Fraud Protection

New and Rising Fraud Threats

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As technology advances, it is easier for companies to digitize their payments and financial tasks. Unfortunately, that means new opportunities for enterprising fraud criminals. External threats are still the primary fraud source; however, more than two-thirds of external fraud is conducted by “frenemies” – those vendors, suppliers and other businesses with whom you have a working relationship.1 These threats can materialize directly through a "frenemy's" illegal actions or as a result of a trusted vendor being manipulated by an outside fraudster. The threat from non-related cyber criminals is also on the rise, as fraud-as-a-service (underground fraud hosting services purchased as a subscription or for flat-rate fees) continues to proliferate with the rapid sharing and sale of information through underground channels. The fraud threat doesn’t end with payments. Simple but lucrative social engineering attacks, such as phishing and ransomware along with more sophisticated data breaches and account takeovers, require vigilance. The good news is that technologies that protect against these increasingly frequent schemes are more common and more sophisticated. The bad news is that fraud criminals are innovating faster in the development and deployment of scams than countermeasures are being purchased and deployed by businesses.

Business email compromise (BEC)

Spoofed emails have become one of the most prevalent schemes used to hack into a business, accounting for a 136% increase in global dollar losses in less than two years.2 Criminals study a top executive’s email behavior, and with access to company directories, online calendars and email schedules, create an email that closely mimics the language and style of the executive. They send an email instructing a subordinate to wire transfer money to a certain account – at a time when the “real” executive is in a meeting, traveling or simply unable to be contacted to confirm the instructions. For help combatting BEC, visit the Fraud Protection section of the SunTrust Resource Center.

Business identity theft

Consumer identity theft often takes center stage when breaches occur, but business identity theft is increasing at an astonishing rate – 46 percent year over year during 20174 – becoming an ongoing and growing concern for companies of all sizes. Fraud criminals steal company information, such as Employer Identification Number (EIN) and other identifying data, to commit a variety of financial, tax, website or trademark frauds. Most common are schemes to open card accounts, initiate wire transfers and commit tax fraud in the company’s name. Increased awareness, strong internal controls and vigilance in accounts review can help minimize identity theft. Conducting a risk assessment with your company's auditor, accounting or advisory firm can help identify weaknesses as well as point out the best ways to mitigate them.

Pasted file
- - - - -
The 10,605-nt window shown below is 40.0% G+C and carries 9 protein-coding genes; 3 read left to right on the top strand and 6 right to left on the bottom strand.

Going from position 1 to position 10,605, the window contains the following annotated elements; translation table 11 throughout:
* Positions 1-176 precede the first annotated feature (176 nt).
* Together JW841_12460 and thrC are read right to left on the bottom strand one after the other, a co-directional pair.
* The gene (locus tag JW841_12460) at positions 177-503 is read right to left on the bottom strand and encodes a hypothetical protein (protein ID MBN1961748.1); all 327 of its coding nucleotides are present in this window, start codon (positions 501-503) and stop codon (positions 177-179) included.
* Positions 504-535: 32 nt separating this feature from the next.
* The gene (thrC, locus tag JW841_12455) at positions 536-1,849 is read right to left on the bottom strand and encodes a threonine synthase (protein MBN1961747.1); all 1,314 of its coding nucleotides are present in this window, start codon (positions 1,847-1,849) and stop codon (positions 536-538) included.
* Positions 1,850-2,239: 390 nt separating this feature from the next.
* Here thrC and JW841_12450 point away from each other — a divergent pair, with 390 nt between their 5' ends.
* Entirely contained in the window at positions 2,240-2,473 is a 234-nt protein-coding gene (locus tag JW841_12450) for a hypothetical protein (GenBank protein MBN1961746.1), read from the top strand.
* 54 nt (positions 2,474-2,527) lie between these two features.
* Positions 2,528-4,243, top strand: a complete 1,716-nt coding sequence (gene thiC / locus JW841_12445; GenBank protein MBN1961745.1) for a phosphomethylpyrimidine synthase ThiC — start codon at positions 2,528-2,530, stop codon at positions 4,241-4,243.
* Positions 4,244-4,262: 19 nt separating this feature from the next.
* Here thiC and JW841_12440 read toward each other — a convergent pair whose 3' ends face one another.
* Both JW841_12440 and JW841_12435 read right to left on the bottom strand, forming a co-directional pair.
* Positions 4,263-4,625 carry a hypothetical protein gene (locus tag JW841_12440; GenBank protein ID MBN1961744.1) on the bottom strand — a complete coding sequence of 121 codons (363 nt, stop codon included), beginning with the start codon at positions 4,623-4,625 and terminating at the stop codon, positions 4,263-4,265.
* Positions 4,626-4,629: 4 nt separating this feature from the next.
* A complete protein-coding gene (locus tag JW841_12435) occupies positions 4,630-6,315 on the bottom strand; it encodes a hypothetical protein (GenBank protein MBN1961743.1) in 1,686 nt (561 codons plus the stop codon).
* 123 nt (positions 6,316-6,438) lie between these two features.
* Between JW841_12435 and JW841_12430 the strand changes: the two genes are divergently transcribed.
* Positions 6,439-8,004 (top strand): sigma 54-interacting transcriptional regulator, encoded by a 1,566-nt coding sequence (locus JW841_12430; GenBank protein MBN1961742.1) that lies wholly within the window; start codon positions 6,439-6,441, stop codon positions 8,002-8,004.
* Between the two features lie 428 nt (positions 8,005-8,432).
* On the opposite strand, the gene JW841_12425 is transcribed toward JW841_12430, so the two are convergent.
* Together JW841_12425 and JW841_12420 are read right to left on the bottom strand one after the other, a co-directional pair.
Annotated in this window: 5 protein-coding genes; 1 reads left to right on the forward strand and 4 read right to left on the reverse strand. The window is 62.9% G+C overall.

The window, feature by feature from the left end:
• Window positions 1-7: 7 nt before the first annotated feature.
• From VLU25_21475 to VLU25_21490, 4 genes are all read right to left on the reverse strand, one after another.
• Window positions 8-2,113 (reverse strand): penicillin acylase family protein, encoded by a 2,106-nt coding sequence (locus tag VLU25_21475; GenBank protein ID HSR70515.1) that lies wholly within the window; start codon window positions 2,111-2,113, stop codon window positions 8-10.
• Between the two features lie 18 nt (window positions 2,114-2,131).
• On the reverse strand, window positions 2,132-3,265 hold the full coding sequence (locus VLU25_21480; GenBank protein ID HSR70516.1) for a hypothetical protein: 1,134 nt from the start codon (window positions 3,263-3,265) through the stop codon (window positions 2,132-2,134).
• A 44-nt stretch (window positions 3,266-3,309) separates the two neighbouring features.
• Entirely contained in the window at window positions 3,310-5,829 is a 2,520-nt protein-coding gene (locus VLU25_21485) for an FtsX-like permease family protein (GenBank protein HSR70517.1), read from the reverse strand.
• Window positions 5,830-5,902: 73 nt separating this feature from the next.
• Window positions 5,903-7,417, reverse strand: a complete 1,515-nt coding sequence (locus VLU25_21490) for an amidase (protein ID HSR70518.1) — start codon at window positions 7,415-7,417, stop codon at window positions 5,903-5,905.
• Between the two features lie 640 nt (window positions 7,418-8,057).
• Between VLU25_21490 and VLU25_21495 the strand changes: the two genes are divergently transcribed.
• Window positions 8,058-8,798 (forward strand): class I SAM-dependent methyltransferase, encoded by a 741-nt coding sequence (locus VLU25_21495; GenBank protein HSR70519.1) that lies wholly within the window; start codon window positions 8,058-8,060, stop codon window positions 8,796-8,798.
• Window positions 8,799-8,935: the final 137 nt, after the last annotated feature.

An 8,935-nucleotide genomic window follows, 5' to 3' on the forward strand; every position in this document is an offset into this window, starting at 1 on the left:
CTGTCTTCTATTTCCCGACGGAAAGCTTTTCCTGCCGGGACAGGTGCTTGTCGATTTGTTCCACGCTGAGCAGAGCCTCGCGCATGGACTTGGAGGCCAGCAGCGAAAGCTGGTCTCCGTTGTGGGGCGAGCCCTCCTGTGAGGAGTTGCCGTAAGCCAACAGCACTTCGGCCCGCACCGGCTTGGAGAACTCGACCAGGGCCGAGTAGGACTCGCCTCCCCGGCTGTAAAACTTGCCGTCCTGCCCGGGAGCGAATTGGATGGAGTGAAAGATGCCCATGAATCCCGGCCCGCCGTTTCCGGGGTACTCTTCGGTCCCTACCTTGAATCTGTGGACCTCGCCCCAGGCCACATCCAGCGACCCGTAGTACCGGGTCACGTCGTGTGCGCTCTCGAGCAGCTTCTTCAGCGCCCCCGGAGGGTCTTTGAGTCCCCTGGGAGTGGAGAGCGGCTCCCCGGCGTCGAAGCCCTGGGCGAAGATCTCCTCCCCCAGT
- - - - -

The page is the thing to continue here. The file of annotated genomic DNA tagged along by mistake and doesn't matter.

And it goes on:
Synthetic fraud

Like business identity fraud, synthetic fraud combines real information, often stolen EIN or other business identifiers, and falsified information to create a completely new company identity. Harder to find and trace than business ID fraud, this new “synthetic” company can conduct many fraudulent activities, including becoming a guarantor for loans or lines of credit, before disappearing with its ill-gotten funds, leaving the unsuspecting company with the ensuing debt/liability. The SunTrust Resource Center Fraud Protection section provides additional strategies to fight fraud.

Don’t let the latest fraud schemes catch you unprepared.

Visit the Fraud Protection section of the SunTrust Resource Center to learn about new and rising fraud threats and how you can prepare for them.

1 Pulling Fraud out of the Shadows, Global Economic Crime and Fraud Survey 2018, PricewaterhouseCoopers (PwC)

2 “Business E-mail Compromise, The 12 Billion Dollar Scam,” January 2018, Federal Bureau of Investigation

3 2019 AFP Payments Fraud and Control Survey Report, Association for Financial Professionals (AFP)

4 Business Identity Theft in the U.S., 2018 Report, The National Cybersecurity Society (NCSS)

This content does not constitute legal, tax, accounting, financial or investment advice. You are encouraged to consult with competent legal, tax, accounting, financial or investment professionals based on your specific circumstances. We do not make any warranties as to accuracy or completeness of this information, do not endorse any third-party companies, products, or services described here, and take no liability for your use of this information.

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